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Thursday, May 12, 2016

Magnetic Reconnection: Magnetospheric Multiscale (MMS) Mission

      "Most people do not give much thought to the Earth's magnetic field, yet it is every bit as essential to life as air, water and sunlight. The magnetic field provides an invisible, but crucial, barrier that protects Earth from the sun's magnetic field, which drives a stream of charged particles known as the solar wind outward from the sun's outer layers. The interaction between these two magnetic fields can cause explosive storms in the space near Earth, which can knock out satellites and cause problems here on Earth's surface, despite the protection offered by Earth's magnetic field."




      "A new study co-authored by University of Maryland physicists provides the first major results of NASA's Magnetospheric Multiscale (MMS) mission, including an unprecedented look at the interaction between the magnetic fields of Earth and the sun. The paper describes the first direct and detailed observation of a phenomenon known as magnetic reconnection, which occurs when two opposing magnetic field lines break and reconnect with each other, releasing massive amounts of energy."




      "The discovery is a major milestone in understanding magnetism and space weather. The research paper appears in the May 13, 2016, issue of the journal Science."

     "Imagine two trains traveling toward each other on separate tracks, but the trains are switched to the same track at the last minute," said James Drake, a professor of physics at UMD and a co-author on the Science study. "Each track represents a magnetic field line from one of the two interacting magnetic fields, while the track switch represents a reconnection event. The resulting crash sends energy out from the reconnection point like a slingshot." 




      "Evidence suggests that reconnection is a major driving force behind events such as solar flares, coronal mass ejections, magnetic storms, and the auroras observed at both the North and South poles of Earth. Although researchers have tried to study reconnection in the lab and in space for nearly half a century, the MMS mission is the first to directly observe how reconnection happens."





     "The MMS mission provided more precise observations than ever before. Flying in a pyramid formation at the edge of Earth's magnetic field with as little as 10 kilometers' distance between four identical spacecraft, MMS images electrons within the pyramid once every 30 milliseconds. In contrast, MMS' predecessor, the European Space Agency and NASA's Cluster II mission, takes measurements once every three seconds--enough time for MMS to make 100 measurements."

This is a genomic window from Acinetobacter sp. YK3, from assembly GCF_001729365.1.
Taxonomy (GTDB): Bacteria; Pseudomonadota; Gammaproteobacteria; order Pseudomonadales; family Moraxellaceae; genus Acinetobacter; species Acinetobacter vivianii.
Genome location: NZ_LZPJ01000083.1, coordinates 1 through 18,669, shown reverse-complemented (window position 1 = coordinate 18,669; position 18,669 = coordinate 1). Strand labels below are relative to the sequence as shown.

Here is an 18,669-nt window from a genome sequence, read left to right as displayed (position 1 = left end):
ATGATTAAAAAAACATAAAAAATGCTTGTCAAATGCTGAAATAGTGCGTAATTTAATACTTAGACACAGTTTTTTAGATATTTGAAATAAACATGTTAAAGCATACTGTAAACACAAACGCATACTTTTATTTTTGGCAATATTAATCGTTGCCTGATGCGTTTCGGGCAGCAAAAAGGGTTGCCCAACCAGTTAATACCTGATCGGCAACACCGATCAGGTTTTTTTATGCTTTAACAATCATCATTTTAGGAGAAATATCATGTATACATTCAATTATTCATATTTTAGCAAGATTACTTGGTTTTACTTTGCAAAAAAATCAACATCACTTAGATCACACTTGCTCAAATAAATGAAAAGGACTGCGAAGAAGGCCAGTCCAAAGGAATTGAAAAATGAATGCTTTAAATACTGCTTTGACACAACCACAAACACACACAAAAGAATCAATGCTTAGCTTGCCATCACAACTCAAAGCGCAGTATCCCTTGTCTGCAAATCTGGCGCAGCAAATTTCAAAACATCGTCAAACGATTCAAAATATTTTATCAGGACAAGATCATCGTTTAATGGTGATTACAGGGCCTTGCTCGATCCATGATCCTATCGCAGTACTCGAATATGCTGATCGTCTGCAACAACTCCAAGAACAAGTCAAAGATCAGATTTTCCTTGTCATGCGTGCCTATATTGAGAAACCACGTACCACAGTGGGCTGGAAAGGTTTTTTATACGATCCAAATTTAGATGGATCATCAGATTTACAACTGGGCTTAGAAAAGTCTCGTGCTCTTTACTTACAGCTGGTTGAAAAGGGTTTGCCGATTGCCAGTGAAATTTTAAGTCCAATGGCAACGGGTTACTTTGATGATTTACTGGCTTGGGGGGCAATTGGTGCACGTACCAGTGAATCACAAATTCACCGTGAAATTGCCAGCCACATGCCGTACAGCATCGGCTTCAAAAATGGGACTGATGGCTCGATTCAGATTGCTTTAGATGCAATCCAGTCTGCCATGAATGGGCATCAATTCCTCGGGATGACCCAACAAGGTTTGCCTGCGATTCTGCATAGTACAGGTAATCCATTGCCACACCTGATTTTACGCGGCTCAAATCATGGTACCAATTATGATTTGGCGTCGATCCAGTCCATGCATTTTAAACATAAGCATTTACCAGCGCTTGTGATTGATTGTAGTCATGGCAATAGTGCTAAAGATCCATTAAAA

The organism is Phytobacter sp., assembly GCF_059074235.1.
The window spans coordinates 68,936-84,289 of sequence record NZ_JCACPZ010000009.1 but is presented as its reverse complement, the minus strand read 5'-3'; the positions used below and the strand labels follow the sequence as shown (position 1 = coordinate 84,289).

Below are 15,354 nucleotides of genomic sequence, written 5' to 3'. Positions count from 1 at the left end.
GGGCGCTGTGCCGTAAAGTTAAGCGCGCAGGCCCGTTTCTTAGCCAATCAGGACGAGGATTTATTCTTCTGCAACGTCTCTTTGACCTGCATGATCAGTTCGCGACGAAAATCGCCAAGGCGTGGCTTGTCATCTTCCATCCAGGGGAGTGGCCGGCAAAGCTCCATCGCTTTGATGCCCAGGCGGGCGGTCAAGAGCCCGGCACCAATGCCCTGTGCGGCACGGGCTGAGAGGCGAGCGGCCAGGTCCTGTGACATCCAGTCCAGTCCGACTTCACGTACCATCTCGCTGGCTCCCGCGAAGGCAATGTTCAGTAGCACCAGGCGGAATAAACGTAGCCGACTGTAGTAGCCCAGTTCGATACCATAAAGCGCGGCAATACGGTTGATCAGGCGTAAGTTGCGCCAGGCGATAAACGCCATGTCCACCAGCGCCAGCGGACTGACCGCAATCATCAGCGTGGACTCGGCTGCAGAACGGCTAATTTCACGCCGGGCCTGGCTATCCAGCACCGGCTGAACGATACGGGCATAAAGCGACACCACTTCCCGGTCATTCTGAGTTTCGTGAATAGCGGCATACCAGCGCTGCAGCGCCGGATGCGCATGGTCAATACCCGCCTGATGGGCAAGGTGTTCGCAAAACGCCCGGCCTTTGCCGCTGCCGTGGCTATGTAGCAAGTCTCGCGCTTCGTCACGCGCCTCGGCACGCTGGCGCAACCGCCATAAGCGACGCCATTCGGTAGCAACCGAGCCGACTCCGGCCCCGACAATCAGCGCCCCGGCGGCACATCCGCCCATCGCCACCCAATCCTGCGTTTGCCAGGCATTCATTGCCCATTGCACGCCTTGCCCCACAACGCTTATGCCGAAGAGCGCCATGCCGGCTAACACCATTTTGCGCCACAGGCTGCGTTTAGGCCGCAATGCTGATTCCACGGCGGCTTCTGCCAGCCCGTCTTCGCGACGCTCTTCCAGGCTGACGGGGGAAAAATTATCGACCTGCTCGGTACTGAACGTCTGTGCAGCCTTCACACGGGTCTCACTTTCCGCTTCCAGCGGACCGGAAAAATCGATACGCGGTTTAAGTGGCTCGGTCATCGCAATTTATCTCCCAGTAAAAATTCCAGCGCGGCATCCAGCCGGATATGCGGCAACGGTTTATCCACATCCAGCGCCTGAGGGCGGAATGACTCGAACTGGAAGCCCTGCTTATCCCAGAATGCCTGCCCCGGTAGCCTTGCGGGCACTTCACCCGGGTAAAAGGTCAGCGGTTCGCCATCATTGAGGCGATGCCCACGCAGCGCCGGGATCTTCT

"Just looking at the data from MMS is extraordinary. The level of detail allows us to see things that were previously a blur," explained Drake, who served on the MMS science team and also advised the engineering team on the requirements for MMS instrumentation. "With a time interval of three seconds, seeing reconnection with Cluster II was impossible. But the quality of the MMS data is absolutely inspiring. It's not clear that there will ever be another mission quite like this one."





     "Simply observing reconnection in detail is an important milestone. But a major goal of the MMS mission is to determine how magnetic field lines briefly break, enabling reconnection and energy release to happen. Measuring the behavior of electrons in a reconnection event will enable a more accurate description of how reconnection works; in particular, whether it occurs in a neat and orderly process, or in a turbulent, stormlike swirl of energy and particles.

     "A clearer picture of the physics of reconnection will also bring us one step closer to understanding space weather--including whether solar flares and magnetic storms follow any sort of predictable pattern like weather here on Earth. Reconnection can also help scientists understand other, more energetic astrophysical phenomena such as magnetars, which are neutron stars with an unusually strong magnetic field.

        "Reconnection in Earth's magnetic field is relatively low energy, but we can get a good sense of what is happening if we extrapolate to more energetic systems," said Mark Swisdaku. "The edge of Earth's magnetic field is an excellent test lab, as it's just about the only place where we can fly a spacecraft directly through a region where reconnection occurs."




      "To date, MMS has focused only on the sun-facing side of Earth's magnetic field. In the future, the mission is slated to fly to the opposite side to investigate the teardrop-shaped tail of the magnetic field that faces away from the sun."

Quite exciting, eh?
Steph

29 comments:

  1. "The Panama Canal was dug with a microscope."

    -Ronald Ross, doctor and Nobel Prize laureate (1857-1932) [alluding to the research done to get rid of the mosquito (see this link.]

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    1. I wonder if a microscope (CRISPR-Cas9, etc.) can save the Rio Olympics? It feels like the CDC and other public health people here are hunkering down, anticipating this summer's skeeter season.

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    2. And perhaps the Summer Olympics will have to be run under a mosquito net.

      LegoTheThreatOfZikaVirusMakesBrazilAMalArea